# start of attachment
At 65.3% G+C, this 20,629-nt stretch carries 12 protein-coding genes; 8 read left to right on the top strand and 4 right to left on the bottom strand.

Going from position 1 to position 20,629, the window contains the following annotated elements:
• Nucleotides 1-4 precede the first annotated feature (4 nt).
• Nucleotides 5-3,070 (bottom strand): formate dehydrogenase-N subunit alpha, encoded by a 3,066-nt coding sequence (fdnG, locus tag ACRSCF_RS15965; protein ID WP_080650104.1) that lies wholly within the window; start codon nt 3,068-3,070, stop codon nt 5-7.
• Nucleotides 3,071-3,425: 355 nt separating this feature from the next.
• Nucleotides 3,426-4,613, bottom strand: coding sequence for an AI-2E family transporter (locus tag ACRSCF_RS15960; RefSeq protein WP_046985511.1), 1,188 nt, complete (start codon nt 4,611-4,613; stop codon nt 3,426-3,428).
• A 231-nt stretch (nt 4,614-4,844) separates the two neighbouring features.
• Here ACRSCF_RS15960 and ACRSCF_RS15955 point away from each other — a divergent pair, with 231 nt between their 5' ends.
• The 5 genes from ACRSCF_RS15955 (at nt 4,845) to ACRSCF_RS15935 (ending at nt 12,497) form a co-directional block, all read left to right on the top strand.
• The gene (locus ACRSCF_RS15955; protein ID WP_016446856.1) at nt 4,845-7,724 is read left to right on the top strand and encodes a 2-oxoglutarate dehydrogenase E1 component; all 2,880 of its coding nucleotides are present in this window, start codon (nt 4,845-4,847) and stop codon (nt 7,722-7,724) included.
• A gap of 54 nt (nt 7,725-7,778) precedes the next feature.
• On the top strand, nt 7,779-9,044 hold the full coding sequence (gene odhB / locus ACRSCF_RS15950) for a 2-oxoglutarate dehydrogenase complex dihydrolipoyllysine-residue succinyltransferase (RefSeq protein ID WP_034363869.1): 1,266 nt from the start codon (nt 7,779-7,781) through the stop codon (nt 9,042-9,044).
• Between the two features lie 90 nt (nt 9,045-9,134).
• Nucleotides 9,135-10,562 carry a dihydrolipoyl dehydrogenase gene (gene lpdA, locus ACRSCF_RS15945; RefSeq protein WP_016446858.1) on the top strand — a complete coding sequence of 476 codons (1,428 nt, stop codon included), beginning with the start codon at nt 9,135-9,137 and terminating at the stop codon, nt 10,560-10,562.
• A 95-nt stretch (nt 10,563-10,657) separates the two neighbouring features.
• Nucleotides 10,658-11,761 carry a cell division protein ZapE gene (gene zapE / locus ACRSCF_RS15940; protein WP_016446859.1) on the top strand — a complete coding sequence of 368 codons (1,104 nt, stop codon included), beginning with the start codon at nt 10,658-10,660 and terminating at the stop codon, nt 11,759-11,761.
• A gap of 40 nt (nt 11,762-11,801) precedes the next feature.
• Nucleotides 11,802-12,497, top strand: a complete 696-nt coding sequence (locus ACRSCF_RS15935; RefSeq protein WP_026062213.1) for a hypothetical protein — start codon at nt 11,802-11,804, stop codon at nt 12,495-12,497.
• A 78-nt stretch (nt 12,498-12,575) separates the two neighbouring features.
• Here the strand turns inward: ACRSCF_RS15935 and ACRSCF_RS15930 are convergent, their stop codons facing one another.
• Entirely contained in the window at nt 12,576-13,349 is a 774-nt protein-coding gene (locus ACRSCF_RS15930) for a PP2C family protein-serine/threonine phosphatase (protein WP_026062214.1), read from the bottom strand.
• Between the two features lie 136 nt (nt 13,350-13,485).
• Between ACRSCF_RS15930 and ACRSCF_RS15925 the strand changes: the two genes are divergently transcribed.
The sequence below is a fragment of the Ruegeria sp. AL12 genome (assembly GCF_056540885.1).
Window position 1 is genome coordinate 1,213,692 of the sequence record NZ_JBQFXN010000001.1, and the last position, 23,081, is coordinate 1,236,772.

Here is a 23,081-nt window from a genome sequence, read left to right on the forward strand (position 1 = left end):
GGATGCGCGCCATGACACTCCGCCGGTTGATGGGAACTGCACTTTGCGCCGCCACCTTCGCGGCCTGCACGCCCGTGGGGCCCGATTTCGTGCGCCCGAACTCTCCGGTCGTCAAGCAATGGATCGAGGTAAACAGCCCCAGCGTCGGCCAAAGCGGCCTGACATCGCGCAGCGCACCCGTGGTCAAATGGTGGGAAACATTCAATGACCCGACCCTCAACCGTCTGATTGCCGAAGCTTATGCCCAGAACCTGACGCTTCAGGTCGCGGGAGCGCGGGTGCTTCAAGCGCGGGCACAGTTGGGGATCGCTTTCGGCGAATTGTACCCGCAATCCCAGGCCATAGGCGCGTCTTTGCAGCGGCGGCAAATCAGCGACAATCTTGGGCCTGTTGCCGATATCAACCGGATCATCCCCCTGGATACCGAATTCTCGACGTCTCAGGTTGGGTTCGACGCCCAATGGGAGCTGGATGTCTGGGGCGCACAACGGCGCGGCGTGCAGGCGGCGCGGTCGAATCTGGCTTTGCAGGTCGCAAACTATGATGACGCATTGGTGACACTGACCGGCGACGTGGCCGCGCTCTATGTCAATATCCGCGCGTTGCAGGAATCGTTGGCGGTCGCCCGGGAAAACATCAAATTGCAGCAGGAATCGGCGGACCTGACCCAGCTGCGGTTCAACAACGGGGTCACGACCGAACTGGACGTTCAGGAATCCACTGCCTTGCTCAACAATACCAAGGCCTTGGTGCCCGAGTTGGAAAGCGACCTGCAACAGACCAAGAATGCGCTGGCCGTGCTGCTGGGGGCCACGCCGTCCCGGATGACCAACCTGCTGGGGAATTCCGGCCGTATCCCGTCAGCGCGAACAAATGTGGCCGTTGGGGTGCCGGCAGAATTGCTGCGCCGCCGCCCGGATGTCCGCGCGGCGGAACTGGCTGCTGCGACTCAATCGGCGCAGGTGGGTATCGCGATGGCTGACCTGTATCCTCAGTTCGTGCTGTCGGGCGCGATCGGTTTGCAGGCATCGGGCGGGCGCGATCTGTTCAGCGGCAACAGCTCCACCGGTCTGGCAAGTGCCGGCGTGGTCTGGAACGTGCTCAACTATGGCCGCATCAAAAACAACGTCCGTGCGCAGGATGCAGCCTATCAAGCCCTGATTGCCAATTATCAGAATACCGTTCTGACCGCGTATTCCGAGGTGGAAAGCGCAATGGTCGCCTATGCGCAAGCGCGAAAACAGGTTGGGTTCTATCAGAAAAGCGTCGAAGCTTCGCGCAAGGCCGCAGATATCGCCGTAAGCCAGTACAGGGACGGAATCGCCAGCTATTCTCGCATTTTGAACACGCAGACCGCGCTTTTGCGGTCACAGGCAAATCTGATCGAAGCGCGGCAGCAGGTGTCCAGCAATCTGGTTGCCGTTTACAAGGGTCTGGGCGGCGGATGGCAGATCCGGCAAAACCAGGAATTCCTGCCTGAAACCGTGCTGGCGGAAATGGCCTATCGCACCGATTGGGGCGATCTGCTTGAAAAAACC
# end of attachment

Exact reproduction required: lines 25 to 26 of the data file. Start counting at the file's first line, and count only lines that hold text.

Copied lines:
Window position 1 is genome coordinate 1,213,692 of the sequence record NZ_JBQFXN010000001.1, and the last position, 23,081, is coordinate 1,236,772.

Here is a 23,081-nt window from a genome sequence, read left to right on the forward strand (position 1 = left end):